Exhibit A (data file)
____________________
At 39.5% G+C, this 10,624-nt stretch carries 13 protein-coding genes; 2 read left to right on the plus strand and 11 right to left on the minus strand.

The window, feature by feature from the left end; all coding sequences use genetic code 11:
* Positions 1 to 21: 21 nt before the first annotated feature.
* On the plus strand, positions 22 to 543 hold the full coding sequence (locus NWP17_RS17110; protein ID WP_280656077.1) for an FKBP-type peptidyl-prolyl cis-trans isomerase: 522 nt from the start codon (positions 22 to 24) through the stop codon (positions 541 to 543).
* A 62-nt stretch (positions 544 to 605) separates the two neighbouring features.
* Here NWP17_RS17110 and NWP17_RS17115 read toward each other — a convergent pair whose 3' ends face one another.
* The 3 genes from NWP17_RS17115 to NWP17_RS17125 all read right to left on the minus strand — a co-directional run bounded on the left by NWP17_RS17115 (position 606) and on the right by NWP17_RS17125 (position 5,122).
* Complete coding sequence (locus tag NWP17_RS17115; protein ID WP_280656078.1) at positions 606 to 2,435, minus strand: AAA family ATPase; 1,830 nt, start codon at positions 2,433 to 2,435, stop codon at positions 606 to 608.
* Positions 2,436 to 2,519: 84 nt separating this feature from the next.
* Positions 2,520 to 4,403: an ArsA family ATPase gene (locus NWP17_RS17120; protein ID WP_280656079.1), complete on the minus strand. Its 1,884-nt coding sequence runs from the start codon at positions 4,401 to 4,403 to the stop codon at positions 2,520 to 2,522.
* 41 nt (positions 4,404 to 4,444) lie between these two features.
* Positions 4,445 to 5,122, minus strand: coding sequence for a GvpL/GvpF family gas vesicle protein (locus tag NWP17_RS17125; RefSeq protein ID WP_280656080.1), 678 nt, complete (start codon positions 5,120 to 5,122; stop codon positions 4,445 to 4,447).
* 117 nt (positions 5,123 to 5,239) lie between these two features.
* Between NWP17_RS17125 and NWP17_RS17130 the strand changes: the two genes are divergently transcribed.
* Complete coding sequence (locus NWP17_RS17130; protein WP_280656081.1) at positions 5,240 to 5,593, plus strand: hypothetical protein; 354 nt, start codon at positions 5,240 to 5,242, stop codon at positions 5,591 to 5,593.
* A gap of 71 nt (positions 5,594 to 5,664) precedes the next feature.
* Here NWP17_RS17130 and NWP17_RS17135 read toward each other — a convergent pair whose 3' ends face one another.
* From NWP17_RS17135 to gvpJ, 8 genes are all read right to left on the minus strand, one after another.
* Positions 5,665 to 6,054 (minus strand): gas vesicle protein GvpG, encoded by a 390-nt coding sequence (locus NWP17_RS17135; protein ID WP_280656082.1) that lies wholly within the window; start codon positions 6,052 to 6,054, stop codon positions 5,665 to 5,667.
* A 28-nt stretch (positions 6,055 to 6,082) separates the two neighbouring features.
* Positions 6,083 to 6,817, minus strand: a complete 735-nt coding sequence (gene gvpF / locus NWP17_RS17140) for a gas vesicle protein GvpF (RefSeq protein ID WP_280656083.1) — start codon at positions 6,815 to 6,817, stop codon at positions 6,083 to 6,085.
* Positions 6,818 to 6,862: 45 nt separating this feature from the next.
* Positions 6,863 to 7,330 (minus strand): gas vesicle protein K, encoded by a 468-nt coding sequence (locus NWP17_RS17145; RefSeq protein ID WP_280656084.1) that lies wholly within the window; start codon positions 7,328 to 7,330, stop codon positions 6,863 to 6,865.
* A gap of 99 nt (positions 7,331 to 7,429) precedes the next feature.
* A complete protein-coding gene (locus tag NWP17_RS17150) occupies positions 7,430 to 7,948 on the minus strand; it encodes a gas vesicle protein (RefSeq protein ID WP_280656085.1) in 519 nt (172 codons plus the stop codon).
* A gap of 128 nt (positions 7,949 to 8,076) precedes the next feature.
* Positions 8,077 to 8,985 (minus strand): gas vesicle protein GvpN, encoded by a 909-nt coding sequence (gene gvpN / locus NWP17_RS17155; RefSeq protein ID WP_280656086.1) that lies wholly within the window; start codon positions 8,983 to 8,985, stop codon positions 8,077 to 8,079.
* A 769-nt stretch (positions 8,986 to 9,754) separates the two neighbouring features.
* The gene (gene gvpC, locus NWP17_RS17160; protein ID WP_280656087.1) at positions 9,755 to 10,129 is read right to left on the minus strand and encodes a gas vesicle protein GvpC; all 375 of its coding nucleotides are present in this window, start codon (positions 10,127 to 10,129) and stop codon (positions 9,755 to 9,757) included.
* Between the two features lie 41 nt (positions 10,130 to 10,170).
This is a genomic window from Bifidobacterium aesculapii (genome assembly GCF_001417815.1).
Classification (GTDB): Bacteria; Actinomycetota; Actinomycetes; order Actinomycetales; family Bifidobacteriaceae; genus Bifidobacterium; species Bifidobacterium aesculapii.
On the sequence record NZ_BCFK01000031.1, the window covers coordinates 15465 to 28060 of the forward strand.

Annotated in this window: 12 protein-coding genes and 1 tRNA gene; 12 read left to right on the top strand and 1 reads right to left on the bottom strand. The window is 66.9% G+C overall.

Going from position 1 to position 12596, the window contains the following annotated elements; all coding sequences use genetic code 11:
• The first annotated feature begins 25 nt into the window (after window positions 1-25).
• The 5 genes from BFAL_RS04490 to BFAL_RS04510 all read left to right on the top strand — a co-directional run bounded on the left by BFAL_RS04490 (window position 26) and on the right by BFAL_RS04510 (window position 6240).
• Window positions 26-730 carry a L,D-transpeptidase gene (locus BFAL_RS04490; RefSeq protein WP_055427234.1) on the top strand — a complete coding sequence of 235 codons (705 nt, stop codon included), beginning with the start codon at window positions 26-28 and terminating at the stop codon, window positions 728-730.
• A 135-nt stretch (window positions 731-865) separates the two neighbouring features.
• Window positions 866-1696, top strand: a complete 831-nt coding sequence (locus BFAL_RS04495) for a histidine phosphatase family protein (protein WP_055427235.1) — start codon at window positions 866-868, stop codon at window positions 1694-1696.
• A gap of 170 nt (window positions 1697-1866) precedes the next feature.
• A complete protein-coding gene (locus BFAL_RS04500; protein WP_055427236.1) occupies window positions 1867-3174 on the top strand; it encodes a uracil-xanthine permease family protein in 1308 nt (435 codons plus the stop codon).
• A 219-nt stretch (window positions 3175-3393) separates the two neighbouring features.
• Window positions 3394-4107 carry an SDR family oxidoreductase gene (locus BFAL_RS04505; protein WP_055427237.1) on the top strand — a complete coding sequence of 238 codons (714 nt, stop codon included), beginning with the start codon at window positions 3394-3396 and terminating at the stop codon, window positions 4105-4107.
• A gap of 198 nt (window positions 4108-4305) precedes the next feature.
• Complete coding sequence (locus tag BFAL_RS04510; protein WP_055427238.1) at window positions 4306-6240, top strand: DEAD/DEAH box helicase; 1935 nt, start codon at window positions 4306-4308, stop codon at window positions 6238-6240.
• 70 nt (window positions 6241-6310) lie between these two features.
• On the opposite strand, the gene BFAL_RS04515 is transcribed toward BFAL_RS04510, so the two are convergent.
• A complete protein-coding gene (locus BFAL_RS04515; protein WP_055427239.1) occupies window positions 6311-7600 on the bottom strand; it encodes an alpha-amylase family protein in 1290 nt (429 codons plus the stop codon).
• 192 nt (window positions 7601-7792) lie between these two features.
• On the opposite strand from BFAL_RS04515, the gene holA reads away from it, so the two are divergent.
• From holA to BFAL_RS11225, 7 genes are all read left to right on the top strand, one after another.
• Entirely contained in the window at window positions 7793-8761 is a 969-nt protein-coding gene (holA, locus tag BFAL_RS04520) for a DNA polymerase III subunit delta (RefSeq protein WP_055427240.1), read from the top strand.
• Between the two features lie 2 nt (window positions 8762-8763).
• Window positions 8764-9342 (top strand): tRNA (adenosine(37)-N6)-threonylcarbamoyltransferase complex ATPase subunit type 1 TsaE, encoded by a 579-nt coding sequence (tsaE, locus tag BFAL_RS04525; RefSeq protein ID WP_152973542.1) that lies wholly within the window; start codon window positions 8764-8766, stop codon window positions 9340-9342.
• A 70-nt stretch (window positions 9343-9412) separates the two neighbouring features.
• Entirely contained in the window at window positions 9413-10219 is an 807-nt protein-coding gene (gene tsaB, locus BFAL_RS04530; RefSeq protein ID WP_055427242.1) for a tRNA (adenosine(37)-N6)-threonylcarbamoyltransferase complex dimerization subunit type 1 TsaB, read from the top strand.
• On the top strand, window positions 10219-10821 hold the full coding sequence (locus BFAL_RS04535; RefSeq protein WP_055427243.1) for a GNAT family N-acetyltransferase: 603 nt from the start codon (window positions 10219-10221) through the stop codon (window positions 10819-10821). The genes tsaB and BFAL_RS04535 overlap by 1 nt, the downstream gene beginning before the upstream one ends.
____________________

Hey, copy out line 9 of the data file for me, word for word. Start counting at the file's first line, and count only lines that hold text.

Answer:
* Positions 2,436 to 2,519: 84 nt separating this feature from the next.